Best Lens for an African Safari

Started Mar 9, 2010 | Discussions thread
Billx08 Forum Pro • Posts: 11,373
Re: Best Lens for an African Safari

Safari Lara wrote:

I'm traveling to Africa this fall for a safari. I've got a new DSLR Cannon xsi and would like a recommendation on a good zoom lens that isn't terrifically expensive. I have a 55-250 that isn't going to cut it. I'm also recruiting other photographers interested in a photography focused trip this fall. Either Southern Africa or Tanzania.

Canon's 70-300mm IS is a better lens than the 55-250mm, but it may not cut it either, although a high quality 2x teleconverter might help. They have drawbacks though, especially when used with lenses that don't have maximum apertures of f/4, f/2.8 or less. Thom Hogan's "African Photo Safari" article should provide you with a number of good ideas despite referencing mostly Nikon cameras and lenses, and he recommends "Photographing on Safari" by Joe McDonald. Dust can be a big problem with African safaris so it's best to minimize or eliminate lens changes. Thom has the luxury of owning lots of equipment so he can bring several bodies and lenses, which not only helps to keep out the dust but also eliminates critical time lost when lenses need to be changed quickly. In one of his recent articles he mentions a useful tip. He can keep the long lenses mounted on his DSLR(s), but instead of bringing a wide angle lens for landscape shots, he sometimes uses a small digicam, such as (IIRC) his Olympus E-P1. Even this is a fairly expensive camera, but in the bright daylight that you'd probably be shooting in most of the time for landscapes shots, much less expensive cameras such as Canon's G9, G10 or G11, Panasonic's LX3 and similar cameras would also do an excellent job (as would slightly cheaper digicams), and it would also provide a little peace of mind as a backup camera if your XSi or lens fails is dropped or fails for some other reason, which isn't all that rare an occurrence in Africa. Here's one of his non-equipment related tips :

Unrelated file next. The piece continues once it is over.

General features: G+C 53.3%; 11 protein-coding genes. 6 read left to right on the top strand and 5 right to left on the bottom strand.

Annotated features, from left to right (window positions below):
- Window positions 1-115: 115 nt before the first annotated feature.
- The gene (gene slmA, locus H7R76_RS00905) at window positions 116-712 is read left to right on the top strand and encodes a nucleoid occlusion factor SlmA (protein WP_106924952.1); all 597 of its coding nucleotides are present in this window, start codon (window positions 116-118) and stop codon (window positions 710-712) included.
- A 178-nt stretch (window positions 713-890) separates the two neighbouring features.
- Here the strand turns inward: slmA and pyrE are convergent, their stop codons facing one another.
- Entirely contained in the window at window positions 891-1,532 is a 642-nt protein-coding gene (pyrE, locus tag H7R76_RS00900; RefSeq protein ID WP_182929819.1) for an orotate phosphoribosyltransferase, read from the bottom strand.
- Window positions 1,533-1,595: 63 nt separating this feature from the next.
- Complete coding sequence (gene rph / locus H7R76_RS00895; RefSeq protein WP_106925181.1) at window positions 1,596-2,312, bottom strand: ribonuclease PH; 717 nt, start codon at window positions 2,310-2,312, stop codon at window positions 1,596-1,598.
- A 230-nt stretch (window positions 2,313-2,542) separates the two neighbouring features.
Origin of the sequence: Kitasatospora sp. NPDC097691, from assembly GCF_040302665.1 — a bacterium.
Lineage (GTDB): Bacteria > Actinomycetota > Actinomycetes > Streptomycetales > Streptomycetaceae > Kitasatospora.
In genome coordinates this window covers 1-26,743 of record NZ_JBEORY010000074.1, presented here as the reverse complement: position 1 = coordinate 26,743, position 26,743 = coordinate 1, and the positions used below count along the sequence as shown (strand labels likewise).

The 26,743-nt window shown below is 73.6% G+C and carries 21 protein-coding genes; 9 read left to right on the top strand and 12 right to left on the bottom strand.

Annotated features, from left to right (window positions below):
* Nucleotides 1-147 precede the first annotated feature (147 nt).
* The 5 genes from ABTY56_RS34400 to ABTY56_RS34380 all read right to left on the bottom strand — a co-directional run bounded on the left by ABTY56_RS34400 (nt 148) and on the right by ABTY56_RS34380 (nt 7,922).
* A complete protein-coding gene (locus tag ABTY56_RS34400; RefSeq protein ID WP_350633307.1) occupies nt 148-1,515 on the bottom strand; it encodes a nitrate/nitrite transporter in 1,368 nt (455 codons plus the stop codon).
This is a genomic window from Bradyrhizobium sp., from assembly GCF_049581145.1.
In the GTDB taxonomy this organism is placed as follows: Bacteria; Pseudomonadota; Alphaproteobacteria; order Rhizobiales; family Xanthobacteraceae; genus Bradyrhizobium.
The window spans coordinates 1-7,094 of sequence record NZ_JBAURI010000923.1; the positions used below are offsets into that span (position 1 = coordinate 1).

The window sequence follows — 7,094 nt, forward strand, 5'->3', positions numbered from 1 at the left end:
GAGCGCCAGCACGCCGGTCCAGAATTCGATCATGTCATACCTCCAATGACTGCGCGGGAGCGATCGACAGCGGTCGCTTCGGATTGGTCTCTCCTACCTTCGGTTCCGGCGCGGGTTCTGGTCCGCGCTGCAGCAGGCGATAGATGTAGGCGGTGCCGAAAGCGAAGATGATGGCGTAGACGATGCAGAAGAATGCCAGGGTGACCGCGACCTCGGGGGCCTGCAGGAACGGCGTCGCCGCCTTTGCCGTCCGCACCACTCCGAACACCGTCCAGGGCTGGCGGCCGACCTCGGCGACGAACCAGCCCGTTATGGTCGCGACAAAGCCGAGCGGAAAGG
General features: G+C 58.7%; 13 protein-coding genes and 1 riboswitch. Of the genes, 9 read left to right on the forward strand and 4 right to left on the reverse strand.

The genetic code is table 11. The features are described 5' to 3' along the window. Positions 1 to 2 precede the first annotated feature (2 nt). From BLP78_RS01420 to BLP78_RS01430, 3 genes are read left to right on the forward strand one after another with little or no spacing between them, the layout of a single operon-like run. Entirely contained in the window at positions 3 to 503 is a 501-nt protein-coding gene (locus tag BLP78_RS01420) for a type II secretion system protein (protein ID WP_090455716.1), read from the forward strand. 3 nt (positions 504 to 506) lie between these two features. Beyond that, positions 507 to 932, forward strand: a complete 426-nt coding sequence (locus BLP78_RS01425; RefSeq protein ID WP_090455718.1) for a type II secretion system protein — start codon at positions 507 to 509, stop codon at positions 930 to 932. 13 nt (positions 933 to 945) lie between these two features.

• Larium (the most commonly prescribed malaria preventative) has strange effects on some people. I had hallucinations and personality changes on the evening that I took my weekly pill. If you're taking the medicine correctly, you'll know that well before you get on the plane, giving your doctor a chance to prescribe an alternative.

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